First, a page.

A while ago I showed y'all a few things - a teaser for my new booth banner and a look at my new booth frame in an incarnation that was too tall to use. Well, today I'll show you the finished version of each of these.
There were a few goals to meet with the banner design:
First, I want to give people a context for what they are seeing. At either end of the banner the words "weaving" and "handwoven" appear.
Second, I want people to understand that this work is part of my lifestyle and my spiritual practice. I did not, however, want to conjure incorrect images of the large stone edifice that is often associated with the word monastery.
And tying this all together, I wanted to get people past the work itself and onto the reason why I do the work. I think this new banner will cause them to ask the questions that let me tell them the backstory. Remember my theory? I'm not just selling cloth. I'm selling the dream of a world where people live together in close-knit community and support themselves in the process. If they can't do it themselves at the moment, many people want to support others who are doing it.
And to get me from a set of goals to a full-fledged business identity package, I needed a real designer with experience in this sort of thing. Let me tell you a little about the designer, Carl Crossgrove. He's been my best friend for about 20 years and is primarily a type designer. He took my vague ideas and turned them into a concept. He then sketched the banner and modified it until it was precisely what I wanted. He designed a typeface that matched the mood with more nuance than I could have imagined and turned it over to me so that I can design business cards, hang tags, and labels with the new identity.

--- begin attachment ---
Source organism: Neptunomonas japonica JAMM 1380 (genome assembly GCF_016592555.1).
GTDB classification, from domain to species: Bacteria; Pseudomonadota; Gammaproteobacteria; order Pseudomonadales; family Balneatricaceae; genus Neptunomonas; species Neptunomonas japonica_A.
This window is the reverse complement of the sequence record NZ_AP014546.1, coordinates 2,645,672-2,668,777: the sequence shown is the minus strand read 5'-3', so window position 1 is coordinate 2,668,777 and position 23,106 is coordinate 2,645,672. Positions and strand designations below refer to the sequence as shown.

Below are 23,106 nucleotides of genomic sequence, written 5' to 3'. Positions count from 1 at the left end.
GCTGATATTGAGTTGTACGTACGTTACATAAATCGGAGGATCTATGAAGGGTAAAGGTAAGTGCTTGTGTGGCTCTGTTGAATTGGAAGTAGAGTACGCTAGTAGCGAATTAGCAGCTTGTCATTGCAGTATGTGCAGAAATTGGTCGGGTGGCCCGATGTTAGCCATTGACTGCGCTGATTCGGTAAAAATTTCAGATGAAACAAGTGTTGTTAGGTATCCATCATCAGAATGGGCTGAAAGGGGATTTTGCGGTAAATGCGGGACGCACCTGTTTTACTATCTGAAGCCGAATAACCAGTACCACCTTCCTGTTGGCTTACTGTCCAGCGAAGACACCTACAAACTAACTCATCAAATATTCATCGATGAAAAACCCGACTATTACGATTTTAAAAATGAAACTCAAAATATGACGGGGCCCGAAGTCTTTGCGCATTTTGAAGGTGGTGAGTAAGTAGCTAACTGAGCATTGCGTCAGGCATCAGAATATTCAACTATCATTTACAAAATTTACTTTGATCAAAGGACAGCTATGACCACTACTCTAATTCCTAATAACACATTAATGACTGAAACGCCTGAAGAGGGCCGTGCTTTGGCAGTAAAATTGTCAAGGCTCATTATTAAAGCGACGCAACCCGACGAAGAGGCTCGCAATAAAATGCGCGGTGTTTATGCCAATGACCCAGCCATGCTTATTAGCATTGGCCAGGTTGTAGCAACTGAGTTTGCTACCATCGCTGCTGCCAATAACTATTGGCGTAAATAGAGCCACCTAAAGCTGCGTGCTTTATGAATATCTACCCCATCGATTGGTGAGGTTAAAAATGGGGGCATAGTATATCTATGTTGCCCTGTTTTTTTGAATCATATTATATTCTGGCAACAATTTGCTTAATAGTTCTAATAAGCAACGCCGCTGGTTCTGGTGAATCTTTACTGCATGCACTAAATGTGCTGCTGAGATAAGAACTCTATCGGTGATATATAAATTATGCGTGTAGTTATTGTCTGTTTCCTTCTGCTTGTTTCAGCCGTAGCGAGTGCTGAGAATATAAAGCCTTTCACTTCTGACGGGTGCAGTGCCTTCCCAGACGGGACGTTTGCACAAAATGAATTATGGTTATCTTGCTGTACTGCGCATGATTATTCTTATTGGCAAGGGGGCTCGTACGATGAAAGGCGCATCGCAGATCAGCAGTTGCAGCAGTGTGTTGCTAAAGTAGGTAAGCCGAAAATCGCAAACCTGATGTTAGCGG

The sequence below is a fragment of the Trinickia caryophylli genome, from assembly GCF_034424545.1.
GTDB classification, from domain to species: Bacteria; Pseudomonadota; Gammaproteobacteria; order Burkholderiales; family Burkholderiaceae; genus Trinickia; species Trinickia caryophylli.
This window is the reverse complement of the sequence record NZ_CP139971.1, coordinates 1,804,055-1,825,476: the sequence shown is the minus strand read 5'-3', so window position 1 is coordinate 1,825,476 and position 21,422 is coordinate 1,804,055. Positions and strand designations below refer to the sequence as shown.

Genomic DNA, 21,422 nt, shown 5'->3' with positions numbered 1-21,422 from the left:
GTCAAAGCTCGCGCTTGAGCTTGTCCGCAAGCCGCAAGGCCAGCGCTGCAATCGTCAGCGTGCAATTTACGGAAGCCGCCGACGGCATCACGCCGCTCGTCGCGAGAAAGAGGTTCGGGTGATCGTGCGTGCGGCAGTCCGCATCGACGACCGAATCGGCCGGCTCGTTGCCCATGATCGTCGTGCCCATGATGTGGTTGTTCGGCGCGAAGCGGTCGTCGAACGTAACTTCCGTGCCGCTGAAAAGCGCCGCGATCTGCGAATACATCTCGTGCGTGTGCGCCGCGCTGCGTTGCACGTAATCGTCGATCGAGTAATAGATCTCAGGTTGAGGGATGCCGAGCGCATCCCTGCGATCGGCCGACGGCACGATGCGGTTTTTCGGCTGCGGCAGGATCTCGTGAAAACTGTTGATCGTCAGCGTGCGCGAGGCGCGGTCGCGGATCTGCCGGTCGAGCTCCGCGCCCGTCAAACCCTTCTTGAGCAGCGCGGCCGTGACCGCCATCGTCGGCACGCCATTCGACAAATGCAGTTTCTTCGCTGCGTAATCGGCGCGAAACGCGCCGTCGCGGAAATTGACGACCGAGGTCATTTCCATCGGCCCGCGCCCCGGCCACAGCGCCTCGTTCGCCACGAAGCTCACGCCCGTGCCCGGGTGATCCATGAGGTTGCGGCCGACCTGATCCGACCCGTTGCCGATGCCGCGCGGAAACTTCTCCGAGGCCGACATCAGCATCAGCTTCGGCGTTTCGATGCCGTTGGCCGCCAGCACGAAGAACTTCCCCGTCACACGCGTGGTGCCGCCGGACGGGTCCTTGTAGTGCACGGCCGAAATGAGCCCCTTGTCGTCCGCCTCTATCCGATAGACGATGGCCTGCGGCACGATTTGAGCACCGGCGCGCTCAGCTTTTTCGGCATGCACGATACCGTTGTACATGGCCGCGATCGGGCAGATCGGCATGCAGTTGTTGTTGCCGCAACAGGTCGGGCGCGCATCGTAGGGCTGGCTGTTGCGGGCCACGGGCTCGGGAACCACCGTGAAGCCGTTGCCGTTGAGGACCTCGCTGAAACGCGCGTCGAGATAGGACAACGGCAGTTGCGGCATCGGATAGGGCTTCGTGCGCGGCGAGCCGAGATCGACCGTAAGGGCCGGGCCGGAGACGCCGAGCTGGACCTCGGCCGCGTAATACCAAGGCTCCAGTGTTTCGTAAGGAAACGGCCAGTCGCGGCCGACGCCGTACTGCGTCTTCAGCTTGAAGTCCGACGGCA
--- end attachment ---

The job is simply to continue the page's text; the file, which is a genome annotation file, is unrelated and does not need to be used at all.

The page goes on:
He is not looking for more logo and identity work, but if you'd like to see his latest type design you can find it here: http://www.linotype.com/6765/biome.html.
And yes, he is the friend who's recovering from heart surgery. He's doing really well.
Here are some images of the fantastic banner that he designed, including a custom typeface that needs a lot more work before it's ready for release to the public.
And here's the new booth, brought down to a reasonable height. You'll notice that the walls from my canopy fit it exactly. This was by design. I really like being able to zip up the walls at night. And why is there no ceiling? Because this booth is meant to be used indoors with constrained ceiling height. It just needs to hold lights, walls, and the banner. And, OK, this isn't quite how it will look at the shows. The overhang pipes have sleeves and there will be nice-looking spotlights strung between the pipes, pointing down onto the front racks.
Notice the extra foot of blank space on either end of the banner? This allows the same banner to wrap around an 8' booth without losing any of the design.
And here's the second new booth configuration. The booth is essentially the same size but the cantilevered awning is lower, the canopy is higher, and there's a solid ceiling. You'll notice that this is the same wraparound lighting rig that I configured for McMinnville this past Winter. Today I stitched up a tie-on awning to give me a little shade. As a bonus, the frame holds the banner up above the front edge of the canopy.
I'm not bothering to attach the walls and drapes because I've used them a lot and know they work. The goal with my tight schedule is just to build and test new stuff.
And with that, I'm finished building booths. I think that I've finally cycled through all of the booth configurations and built a booth for every need: indoor, outdoor, wind, rain, sun, 10x10, 8x8, 8x4, low ceilings, high ceilings, inline, corner, blah, blah, blah. Famous last words, right?